This blog represents everything that I thought would be self-evident and unnecessary to write, but I was shocked into having to write it after I started learning about the way our society actually works. For example, I didn’t even know that ANYONE over age 14 was still living paycheck-to-paycheck until just a few years ago. When I found out that many people making over $100k per year are in this situation, it changed everything for me.

        In my view, the problem is not that new ideas about financial wisdom need to be developed.. the problem is that they are not entertaining enough to spread naturally through society, and their value is too complicated to be immediately appreciated. We need to make them simpler, so they are easier to share.

        If you listen to the interview with Jacob on the “Survival podcast” blog, you get a sense of a much more fun and funny/relaxed guy than the writing portrays. (http://www.thesurvivalpodcast.com/jacob-lund-fisker-early-retirement-extreme)

        • Suhaila October 9, 2015, 2:16 pm

          We weren’t making $100k but we were making too much to be as broke as we were (essentially taking up debt to make ends meet).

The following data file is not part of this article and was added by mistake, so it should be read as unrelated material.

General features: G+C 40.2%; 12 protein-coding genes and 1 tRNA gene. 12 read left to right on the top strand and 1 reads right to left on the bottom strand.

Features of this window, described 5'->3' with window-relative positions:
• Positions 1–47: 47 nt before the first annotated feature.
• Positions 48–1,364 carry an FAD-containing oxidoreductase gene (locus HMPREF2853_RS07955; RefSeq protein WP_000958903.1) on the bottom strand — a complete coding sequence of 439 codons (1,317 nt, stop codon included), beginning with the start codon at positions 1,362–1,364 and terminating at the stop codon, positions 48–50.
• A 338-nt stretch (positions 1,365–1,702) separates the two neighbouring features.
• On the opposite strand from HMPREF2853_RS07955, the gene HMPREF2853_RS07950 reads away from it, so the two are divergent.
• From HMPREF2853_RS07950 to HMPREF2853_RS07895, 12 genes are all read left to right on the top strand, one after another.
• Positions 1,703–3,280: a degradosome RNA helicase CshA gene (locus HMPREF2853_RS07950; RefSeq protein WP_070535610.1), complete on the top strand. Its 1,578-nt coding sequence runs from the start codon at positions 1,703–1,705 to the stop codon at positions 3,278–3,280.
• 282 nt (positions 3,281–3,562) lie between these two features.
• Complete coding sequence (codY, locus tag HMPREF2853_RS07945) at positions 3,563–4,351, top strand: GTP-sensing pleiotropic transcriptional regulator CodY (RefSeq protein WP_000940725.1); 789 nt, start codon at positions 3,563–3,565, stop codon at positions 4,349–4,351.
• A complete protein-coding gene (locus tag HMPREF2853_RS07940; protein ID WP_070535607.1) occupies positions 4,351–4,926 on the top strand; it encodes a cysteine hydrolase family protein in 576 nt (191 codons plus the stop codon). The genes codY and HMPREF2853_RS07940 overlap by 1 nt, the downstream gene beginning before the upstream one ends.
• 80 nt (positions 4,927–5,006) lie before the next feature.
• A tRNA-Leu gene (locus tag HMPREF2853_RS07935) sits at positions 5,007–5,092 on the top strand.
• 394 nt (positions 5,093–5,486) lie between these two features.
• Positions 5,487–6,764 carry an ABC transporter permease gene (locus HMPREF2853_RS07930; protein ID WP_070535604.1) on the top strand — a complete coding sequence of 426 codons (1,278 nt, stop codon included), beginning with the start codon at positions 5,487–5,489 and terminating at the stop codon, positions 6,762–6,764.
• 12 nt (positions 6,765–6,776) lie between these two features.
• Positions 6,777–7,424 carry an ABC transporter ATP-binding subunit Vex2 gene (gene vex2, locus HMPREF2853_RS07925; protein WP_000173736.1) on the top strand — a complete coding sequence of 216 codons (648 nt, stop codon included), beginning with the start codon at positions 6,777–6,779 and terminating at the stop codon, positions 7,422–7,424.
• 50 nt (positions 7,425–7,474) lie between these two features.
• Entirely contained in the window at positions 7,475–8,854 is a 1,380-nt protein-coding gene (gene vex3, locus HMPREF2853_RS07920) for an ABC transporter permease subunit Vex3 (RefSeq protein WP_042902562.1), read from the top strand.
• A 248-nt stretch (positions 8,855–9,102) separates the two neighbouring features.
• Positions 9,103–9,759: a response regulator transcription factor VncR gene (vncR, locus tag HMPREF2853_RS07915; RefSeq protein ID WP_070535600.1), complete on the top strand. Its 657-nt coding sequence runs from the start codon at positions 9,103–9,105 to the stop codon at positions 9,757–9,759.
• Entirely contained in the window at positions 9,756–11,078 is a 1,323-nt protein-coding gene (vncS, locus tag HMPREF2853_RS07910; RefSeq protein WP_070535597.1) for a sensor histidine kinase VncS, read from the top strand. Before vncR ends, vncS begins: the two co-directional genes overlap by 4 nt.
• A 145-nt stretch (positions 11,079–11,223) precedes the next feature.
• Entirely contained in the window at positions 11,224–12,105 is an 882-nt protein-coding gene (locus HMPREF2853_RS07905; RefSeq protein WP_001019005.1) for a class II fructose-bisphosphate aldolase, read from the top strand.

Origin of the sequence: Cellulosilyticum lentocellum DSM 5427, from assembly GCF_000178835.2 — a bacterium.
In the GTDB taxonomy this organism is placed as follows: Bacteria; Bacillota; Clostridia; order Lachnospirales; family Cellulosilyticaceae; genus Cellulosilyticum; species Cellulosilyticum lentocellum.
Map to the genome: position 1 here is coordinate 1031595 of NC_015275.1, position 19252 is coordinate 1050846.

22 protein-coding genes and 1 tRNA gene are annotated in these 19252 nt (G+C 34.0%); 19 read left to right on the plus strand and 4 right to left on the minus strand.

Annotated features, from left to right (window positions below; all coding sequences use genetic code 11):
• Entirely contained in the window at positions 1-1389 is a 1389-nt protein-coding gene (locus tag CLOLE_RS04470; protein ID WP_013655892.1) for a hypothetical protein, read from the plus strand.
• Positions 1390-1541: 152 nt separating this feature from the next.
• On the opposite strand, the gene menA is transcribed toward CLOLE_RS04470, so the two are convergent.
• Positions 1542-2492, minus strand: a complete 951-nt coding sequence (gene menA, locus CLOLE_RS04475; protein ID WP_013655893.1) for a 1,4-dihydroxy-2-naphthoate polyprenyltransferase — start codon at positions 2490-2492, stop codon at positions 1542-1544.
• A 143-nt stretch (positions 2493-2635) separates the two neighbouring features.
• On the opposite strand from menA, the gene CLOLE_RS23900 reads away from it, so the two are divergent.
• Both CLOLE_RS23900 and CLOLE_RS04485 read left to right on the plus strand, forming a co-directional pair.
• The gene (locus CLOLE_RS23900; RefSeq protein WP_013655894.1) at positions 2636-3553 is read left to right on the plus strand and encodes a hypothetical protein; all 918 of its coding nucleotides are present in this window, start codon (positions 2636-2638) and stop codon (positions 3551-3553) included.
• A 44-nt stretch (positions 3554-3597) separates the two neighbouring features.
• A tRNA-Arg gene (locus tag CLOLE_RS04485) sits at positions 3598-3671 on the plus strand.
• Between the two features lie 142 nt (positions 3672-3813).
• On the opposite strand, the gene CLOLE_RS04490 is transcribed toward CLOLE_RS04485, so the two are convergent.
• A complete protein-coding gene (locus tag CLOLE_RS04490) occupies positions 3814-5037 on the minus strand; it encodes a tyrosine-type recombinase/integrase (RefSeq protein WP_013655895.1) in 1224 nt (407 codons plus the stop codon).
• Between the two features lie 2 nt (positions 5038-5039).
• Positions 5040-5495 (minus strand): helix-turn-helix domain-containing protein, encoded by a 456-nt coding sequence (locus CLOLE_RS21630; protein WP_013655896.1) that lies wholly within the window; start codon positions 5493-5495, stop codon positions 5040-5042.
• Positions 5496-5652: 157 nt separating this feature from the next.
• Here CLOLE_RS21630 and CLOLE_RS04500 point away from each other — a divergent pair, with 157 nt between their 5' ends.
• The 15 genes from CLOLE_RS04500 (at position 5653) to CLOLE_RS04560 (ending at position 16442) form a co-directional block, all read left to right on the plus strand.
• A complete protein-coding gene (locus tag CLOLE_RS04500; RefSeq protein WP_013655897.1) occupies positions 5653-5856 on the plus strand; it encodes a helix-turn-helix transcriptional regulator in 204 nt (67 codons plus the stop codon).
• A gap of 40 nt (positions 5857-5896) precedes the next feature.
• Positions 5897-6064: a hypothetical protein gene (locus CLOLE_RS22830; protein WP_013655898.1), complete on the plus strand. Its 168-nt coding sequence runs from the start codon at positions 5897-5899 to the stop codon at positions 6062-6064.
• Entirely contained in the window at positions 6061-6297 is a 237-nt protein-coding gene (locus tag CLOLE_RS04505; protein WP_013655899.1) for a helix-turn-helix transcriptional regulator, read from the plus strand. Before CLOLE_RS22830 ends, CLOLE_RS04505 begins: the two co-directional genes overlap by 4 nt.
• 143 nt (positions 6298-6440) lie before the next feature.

What was more horrid than that, though, was the fact that we felt powerless to stop it. Like that’s just how people live in LA.

          I know I came across this earlier and initially wrote it off because I felt it was too extreme or something I couldn’t do. That is, until I was ready to change. I still don’t do what you do but I do incorporate a lot of your mindset and systems to a degree that I can live with instead of writing it off.

          The big difference was that I needed someone to tell me that there was another way and to call me out on my bs. I now can believe that it’s possible to be debt free and save a large percent of our money and not feel deprived. Before I just didn’t believe it was possible to live any other way without feeling deprived.

          So you were successful. At least with us!

      • DD December 12, 2011, 2:27 pm

        Agree completely. People need to stop looking into one blog, or one person for life guidance, and create their own path from the bits and pieces that fit their lives. I used his experiences to find the ways to live even more frugally (and most importantly, to get my wife on board), but those of us with kids, we could not match his lifestyle nor should we feel like we have to.

        Also, Jacob was raised in Europe (read: no sugarcoating in his writing style) and he seems very cerebral (again, straight facts, no sugarcoating). So, when reading ERE, you need to approach it as a science paper.